Gene Reynolds
Gene Reynolds
Gene Reynolds served as Associate/Executive producer for the M*A*S*H TV series.
Personal Information
Birthname: Eugene Reynolds Blumenthal
Gender: Male
Nationality American
Ethnicity Caucasian/White
Nickname N/A
Born: (1923-04-04) April 4, 1923 (age 95)
Birthplace: Cleveland, Ohio, U.S.
Died N/A
Death Location N/A
Screenwriter/Producer. Actor/Director
Spouse(s): Ann Sweeny, 1977-present
Domestic partner(s): N/A
Hometown West Hollywood, California, U.S.
Series connection
Appeared on/Involved with: M*A*S*H TV series
M*A*S*H 30th Anniversary Reunion Special (Co-Executive producer with Larry Gelbart)
Character/appeared as: None
Episode appearances/
Involved with:
Directed 7 M*A*S*H episodes (Seasons 5,6)
Writer, 12 episodes, (Seasons 4-8)
Jobs/Role(s): Associate producer, Seasons 1-6, Creative Consultant, Seasons 7-11
Known for: TV Acting, Directorial, and Producing career

Gene Reynolds (born April 4, 1923) is a former American actor turned award-winning television writer, television director, and television producer.

Early lifeEdit

Born Eugene Reynolds Blumenthal to Frank Eugene Blumenthal and Maude Evelyn Blumenthal in Cleveland, Ohio, Geme was raised in Detroit, Michigan, where his father Frank was a businessman and entrepreneur.[1]

Acting careerEdit

He made his screen debut in the 1934 Our Gang short Washee Ironee, and for the next three decades made numerous appearances in films such as In Old Chicago (1937), Love Finds Andy Hardy (1937), Captains Courageous (1937), Boys Town (1938), Eagle Squadron (1942) and The Country Girl (1954) and on television series like I Love Lucy, Armstrong Circle Theatre, Whirlybirds, and Hallmark Hall of Fame.

Behind the Scenes careerEdit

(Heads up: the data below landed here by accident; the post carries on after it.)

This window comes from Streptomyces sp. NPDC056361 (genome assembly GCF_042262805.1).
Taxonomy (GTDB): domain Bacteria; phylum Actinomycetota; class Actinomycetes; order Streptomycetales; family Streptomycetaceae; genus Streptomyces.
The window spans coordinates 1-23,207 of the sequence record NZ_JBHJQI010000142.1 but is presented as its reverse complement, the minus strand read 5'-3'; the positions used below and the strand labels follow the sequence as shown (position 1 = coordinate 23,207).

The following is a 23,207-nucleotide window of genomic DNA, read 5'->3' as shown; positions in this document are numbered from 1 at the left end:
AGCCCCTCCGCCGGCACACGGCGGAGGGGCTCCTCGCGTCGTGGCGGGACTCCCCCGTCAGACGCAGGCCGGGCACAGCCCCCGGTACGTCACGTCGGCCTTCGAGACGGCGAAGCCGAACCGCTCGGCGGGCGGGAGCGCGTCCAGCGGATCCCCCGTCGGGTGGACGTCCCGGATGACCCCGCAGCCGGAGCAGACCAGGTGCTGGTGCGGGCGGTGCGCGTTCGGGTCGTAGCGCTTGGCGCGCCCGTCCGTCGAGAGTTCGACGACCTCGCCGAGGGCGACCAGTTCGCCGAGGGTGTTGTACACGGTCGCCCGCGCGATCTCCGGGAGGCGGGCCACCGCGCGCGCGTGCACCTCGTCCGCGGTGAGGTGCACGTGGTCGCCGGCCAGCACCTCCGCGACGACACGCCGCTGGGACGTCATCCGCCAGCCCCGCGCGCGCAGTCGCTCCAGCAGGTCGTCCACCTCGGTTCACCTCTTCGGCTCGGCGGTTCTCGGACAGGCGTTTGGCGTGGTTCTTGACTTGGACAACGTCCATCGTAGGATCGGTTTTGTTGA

In 1957, Reynolds joined forces with writer) Frank Gruber and James Brooks to create Tales of Wells Fargo for NBC-TV. During the program's five-year run he wrote and directed numerous episodes. Additional directing credits include multiple episodes of Leave It to Beaver, The Andy Griffith Show, The Farmer's Daughter (TV series), F Troop, Hogan's Heroes, Room 222, and Many Happy Returns (TV series).

As a writer, director, and producer, Reynolds was involved with two highly successful CBS-TV series in the 1970s and early 1980s. Between 1972 and 1983, he produced 121 episodes of M*A*S*H, for which he wrote eleven episodes and directed twenty-four. During that same period, he produced twenty episodes of Lou Grant, for which he wrote (or co-wrote) four episodes and directed eleven.

Reynolds has been nominated for twenty-four Primetime Emmy Award|Emmy Awards and won six times, including Primetime Emmy Award for Outstanding Comedy Series for M*A*S*H and Primetime Emmy Award for Outstanding Drama Series twice for Lou Grant, which also earned him a Humanitas Prize. He won the Directors Guild of America Award for Outstanding Direction of a Comedy Series twice for his work on M*A*S*H and the [[Directors Guild of America Award for Outstanding Directing - Drama Series Directors Guild of America Award for Outstanding Direction of a Drama Series once for his work on Lou Grant.

Reynolds was elected President of the Directors Guild of America in 1993, a post he held for four years until 1997.

Personal lifeEdit

Reynolds was married to actress Bonnie Jones (who appeared as Lieutenant Barbara Bannerman in five episodes of M*A*S*H in Season 1) from 1967 until 1976, when the couple divorced. He and his current wife Ann married in 1979 and have one son, Andrew.


  1. Archive of American Television Interview with Gene Reynolds, Chapter 1, Archive of American Television August 22, 2000, accessed November 8, 2011.

External linksEdit